by Archbishop Joseph F. Naumann
A few months ago, Drs. Tom and Jeanne Doyle shared with me a remarkable moment of grace they experienced while on a Jubilee of Mercy family pilgrimage to Poland.
Tom and Jeanne are parishioners of Most Pure Heart of Mary Parish in Topeka. For the Jubilee of Mercy, they decided to do a family pilgrimage by visiting the places that were significant in the lives of the two great saints of Divine Mercy — St. Pope John Paul II and St. Faustina.
The night before their scheduled departure, their youngest child Catherine remarked while examining her newly acquired passport: “Look, Dad, they misspelled my name.” Tom replied by telling Catherine that she should not joke about something so serious. Catherine held her ground: “No, Dad, I am serious. They really did misspell my name.” He examined her passport like it was the EKG report of one of his heart patients and, sure enough, the last name on her passport was Doyce, not Doyle.
Tom’s heart sunk. He feared their entire pilgrimage could be compromised by a clerical error. Jeanne reassured him: “We are not going on vacation. We are making a pilgrimage. God is going to take care of us.”
They agreed that they would go as planned. If the error on Catherine’s passport prevented her from boarding a plane along the way, Tom would remain with Catherine and Jeanne would continue with the rest of the family to Poland.
Tom said he trusted God’s providence in the big things, but he had his doubts that their family pilgrimage was important enough to receive God’s attention. After all, the world was not going to be at risk or adversely affected if the Doyle family did not make it to Poland. He wondered: Does God really care about the “little things” of our lives?
Catherine did not have a problem boarding the plane in Kansas City. Since it was a domestic flight to Chicago, they used identification other than her passport. When they arrived in Chicago, the Doyles discovered their international flight was delayed because of a mechanical problem with the plane.
When this mechanical issue had been successfully resolved, the airline personnel were eager to expedite the boarding process. The boarding agent looked at the Doyles and asked: “Are you all one family?” They replied: “Yes.” The agent inquired: “Do you all have passports?” When they responded affirmatively, she waved them through the boarding checkpoint without ever looking at the children’s passports.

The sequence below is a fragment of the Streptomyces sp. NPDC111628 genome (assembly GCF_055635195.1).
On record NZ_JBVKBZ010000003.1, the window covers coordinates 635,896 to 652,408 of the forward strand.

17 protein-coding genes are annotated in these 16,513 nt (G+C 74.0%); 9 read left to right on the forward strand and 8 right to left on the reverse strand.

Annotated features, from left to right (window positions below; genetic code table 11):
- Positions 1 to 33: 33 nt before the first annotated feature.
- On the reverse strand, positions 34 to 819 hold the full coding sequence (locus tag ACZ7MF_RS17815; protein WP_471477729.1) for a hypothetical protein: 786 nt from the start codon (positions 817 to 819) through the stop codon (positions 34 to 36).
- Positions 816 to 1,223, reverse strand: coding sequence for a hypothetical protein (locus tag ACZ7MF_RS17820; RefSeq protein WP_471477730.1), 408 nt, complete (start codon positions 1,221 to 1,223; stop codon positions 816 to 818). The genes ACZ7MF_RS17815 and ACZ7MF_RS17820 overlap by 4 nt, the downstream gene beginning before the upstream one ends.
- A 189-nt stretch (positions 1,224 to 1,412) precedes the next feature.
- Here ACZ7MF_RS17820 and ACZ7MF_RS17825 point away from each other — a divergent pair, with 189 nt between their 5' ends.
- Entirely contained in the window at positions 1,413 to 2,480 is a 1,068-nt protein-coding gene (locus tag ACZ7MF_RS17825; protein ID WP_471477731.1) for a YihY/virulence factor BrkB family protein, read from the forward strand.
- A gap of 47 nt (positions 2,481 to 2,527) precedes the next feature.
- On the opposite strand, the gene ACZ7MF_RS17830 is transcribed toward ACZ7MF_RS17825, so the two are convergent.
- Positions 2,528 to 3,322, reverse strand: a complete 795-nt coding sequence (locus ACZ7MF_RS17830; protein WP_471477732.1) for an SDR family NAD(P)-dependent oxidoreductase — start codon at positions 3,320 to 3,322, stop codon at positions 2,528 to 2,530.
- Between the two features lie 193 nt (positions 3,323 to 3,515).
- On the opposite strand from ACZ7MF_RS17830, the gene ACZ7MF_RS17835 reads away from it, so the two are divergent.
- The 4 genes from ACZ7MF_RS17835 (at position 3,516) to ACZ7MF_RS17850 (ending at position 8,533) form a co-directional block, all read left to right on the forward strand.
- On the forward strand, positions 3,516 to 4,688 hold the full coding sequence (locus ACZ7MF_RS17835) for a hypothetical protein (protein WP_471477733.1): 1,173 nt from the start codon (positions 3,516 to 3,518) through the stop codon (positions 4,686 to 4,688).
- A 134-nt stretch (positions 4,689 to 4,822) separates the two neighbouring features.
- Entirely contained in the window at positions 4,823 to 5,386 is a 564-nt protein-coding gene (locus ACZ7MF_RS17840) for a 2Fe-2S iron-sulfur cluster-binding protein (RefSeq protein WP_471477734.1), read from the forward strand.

Tom was relieved. However, their Chicago flight was not a nonstop to Poland. They had to catch a connecting flight in Brussels. Tom was encouraged that they were going to make it to Europe at least, but he was concerned about the boarding process in Brussels. With the recent terrorist attack at the Brussels airport, he assumed security would be heightened.
However, when they approached the boarding agent in Brussels, it was déjà vu — Chicago all over again! The agent asked them if they were all one family and if they all had passports. When they answered affirmatively, the agent waved them through and welcomed them on board!
Once they were in Krakow, Poland, they went to the American consulate and were able to get Catherine’s passport corrected. They had a fabulous pilgrimage with many amazing experiences.
One of the highlights was visiting the Divine Mercy Sanctuary, where St. Faustina had lived and the Divine Mercy devotion was born. One of the Sisters of St. Faustina’s community gave them an incredible tour. This saintly Sister spent a great deal of time with their family, describing the life of St. Faustina and how her famous diary came to be.
At the conclusion of the tour, as the Sister was bidding them farewell, she turned to Tom and said specifically to him: “Remember, God has the little things!” Tom was startled. He asked the Sister why she had made that remark to him. The Sister replied: “I don’t know. The Holy Spirit told me to say it to you.”
I think many of us doubt God’s providence in the seemingly insignificant events of our lives. The Doyle family pilgrimage experience was a good illustration to me that when we are striving to do God’s will, there is nothing too small for God’s attention.
Jeanne Doyle is a psychiatrist who has chosen to set aside her professional career in order to devote all of her attention to raising and forming her eight children. She has recently written a book entitled “Kids for the Kingdom,” published by Christian Faith Publishing, Inc.
In the book, Jeanne shares her insights gained from her efforts to raise virtuous and faith-filled children. I recommend “Kids for the Kingdom” to Catholic parents. The book is provocative, in that it challenges many popular cultural assumptions about parenting. It is also filled with eminently practical advice on how to raise kids for the kingdom.